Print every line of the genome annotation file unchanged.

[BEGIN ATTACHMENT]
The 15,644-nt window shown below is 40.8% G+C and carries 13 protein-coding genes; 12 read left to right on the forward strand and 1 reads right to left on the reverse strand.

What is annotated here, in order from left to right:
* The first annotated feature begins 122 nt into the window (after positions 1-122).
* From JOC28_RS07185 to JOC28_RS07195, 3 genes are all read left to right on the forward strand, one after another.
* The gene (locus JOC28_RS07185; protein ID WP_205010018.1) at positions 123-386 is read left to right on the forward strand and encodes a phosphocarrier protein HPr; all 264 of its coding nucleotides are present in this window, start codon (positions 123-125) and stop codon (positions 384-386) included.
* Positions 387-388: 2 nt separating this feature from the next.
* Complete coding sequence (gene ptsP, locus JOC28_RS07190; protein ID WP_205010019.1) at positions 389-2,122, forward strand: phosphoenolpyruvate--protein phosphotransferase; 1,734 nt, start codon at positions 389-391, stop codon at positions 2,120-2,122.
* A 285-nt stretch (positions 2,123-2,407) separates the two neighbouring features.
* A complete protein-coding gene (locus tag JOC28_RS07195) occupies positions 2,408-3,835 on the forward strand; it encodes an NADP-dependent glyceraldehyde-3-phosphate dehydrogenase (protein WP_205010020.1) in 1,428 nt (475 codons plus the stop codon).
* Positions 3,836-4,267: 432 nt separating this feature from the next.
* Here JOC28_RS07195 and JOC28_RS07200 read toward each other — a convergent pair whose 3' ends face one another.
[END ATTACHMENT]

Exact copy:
The 15,644-nt window shown below is 40.8% G+C and carries 13 protein-coding genes; 12 read left to right on the forward strand and 1 reads right to left on the reverse strand.

What is annotated here, in order from left to right:
* The first annotated feature begins 122 nt into the window (after positions 1-122).
* From JOC28_RS07185 to JOC28_RS07195, 3 genes are all read left to right on the forward strand, one after another.
* The gene (locus JOC28_RS07185; protein ID WP_205010018.1) at positions 123-386 is read left to right on the forward strand and encodes a phosphocarrier protein HPr; all 264 of its coding nucleotides are present in this window, start codon (positions 123-125) and stop codon (positions 384-386) included.
* Positions 387-388: 2 nt separating this feature from the next.
* Complete coding sequence (gene ptsP, locus JOC28_RS07190; protein ID WP_205010019.1) at positions 389-2,122, forward strand: phosphoenolpyruvate--protein phosphotransferase; 1,734 nt, start codon at positions 389-391, stop codon at positions 2,120-2,122.
* A 285-nt stretch (positions 2,123-2,407) separates the two neighbouring features.
* A complete protein-coding gene (locus tag JOC28_RS07195) occupies positions 2,408-3,835 on the forward strand; it encodes an NADP-dependent glyceraldehyde-3-phosphate dehydrogenase (protein WP_205010020.1) in 1,428 nt (475 codons plus the stop codon).
* Positions 3,836-4,267: 432 nt separating this feature from the next.
* Here JOC28_RS07195 and JOC28_RS07200 read toward each other — a convergent pair whose 3' ends face one another.